Presidential aspirant Ferdinand “Bongbong” Marcos, Jr. plans to create a grand plan to attain food security and stabilize the prices of agricultural commodities.
At the forum “Halalan 2021 Para sa Agrikultura” organized by the Philippine Chamber of Agriculture and Food, Inc., Marcos underscored the gains of the Philippine government in the 70’s and early 80’s on its campaign to provide sustainable food at every Filipino family’s table.
“There is going to be a need for an overall plan and that overall plan has to be at the national level. With the advent of climate change and global warming, all of these cannot be done at the local level. This should be done at the highest level of government,” he said Monday.
The increasing level of agricultural commodities importation is another problem that Marcos is keen on resolving adding that supply is not only the problem but the supply line, as well.
“We must have strategic food supply and rely on importations. We have to stand on our own especially during food crisis. Never mind the pandemic, there are events beyond our control like drought and war.
Many things happen and we should be prepared to have our own and reliable sources of food,” Marcos said.
In another gathering, senior citizens who experienced the administration of Bongbong’s father Ferdinand Marcos Sr. said it was the glory days in Philippine history, and only a unifying BBM presidency could usher in what they called the country’s “return to its former grandeur and a progressive new era.”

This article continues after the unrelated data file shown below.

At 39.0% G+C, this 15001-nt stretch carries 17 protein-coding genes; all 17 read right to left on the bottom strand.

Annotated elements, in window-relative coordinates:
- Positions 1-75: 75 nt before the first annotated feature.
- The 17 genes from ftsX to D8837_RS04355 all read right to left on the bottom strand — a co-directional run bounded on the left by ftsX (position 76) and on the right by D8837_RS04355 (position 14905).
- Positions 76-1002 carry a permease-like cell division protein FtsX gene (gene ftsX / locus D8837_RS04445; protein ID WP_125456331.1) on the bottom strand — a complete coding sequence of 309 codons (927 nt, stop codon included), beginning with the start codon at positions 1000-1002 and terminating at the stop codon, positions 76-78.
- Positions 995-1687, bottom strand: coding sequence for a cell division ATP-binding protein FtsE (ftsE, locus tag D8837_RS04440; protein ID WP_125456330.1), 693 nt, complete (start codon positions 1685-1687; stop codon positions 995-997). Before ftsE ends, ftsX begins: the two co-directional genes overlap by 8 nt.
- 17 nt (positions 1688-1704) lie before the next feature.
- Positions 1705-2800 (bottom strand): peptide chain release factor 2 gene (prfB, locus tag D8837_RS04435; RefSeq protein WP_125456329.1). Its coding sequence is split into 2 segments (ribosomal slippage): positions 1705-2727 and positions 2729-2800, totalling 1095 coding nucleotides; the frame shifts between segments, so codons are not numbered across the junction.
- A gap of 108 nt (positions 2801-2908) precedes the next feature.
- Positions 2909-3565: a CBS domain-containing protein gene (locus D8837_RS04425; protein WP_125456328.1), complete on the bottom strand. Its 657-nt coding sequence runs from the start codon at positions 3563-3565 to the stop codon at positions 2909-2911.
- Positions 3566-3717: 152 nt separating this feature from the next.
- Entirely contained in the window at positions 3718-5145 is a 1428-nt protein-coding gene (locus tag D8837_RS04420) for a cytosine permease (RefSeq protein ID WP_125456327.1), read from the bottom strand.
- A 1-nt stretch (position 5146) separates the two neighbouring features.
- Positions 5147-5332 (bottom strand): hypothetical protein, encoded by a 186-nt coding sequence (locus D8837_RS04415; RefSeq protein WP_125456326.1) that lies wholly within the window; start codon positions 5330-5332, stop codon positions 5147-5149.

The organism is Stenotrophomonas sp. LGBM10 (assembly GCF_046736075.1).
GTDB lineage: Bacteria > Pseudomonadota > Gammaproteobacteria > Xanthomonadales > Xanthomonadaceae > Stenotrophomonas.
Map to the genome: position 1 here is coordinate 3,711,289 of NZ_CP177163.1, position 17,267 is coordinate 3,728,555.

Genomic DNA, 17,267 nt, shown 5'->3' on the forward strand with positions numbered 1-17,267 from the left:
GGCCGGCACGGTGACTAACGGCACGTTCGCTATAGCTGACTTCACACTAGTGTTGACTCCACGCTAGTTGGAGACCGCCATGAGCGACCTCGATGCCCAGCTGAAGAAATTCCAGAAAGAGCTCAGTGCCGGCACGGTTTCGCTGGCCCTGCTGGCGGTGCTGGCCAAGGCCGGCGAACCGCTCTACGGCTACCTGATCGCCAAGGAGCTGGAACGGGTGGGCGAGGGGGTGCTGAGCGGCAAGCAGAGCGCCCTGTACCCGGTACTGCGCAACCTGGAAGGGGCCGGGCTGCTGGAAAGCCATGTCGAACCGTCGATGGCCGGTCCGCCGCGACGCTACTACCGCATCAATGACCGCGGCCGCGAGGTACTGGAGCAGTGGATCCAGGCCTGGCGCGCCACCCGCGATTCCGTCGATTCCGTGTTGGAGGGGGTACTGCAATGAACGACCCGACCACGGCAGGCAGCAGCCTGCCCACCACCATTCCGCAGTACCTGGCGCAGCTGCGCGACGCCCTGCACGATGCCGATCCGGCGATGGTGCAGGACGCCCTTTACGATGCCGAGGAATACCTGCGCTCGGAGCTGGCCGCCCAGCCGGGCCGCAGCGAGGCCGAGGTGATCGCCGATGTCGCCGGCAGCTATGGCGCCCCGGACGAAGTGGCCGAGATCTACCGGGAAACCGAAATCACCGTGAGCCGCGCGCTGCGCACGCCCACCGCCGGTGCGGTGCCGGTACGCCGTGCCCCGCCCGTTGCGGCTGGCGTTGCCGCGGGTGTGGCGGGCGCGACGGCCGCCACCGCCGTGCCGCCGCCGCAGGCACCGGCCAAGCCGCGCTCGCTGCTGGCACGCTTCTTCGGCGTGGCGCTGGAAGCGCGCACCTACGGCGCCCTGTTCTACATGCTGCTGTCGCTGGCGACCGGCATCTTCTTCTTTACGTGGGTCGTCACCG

Speaking at the “Pulong-pulong sa Pagbabago” forum in Caloocan City, Adriano Garduce, 72, speaking for the other elderly at the gathering, said, “too much politics spawned by some people and groups with varied vested interests had left the country reeling and economically drained after 1986.”
“What happened after the Marcoses left the country? Countless coups, untenable power struggle from politicians, and economic uncertainty stunted the growth of the nation. We were known as the ‘Tiger of Asia’ then, now we are just a country trying to stay afloat economically and our sovereignty is threatened,” Garduce said.
At the “Halalan 2021” forum, Marcos said “The pandemic has demonstrated how unprepared we are to deal with problems like this, knowing how we are very dependent on outside sources for our food, for our nutrition. I believe that at the national level, there has to have strategic food supply,” he added.
In a country like the Philippines, where most farming is done through small land holdings, Marcos has drafted a blueprint that will sustain growth by strengthening cooperatives nationwide.
The cooperative will help farmers in all aspect of of production, from production to marketing to delivery.
“I’m a big supporter of cooperatives. When I was studying in London, I saw how it works and the benefits it gives to farmers. I would like to see that happening here, in our country,” Marcos said.
He stressed there is no need to “reinvent the agricultural wheel,” the country’s leadership should learn from the lessons of the 70’s and 80’s to improve production.
He added that a balanced budgetary allocation for agriculture is important but implementation, how the budget will reach the municipalities and what programs should be supported should also take precedence.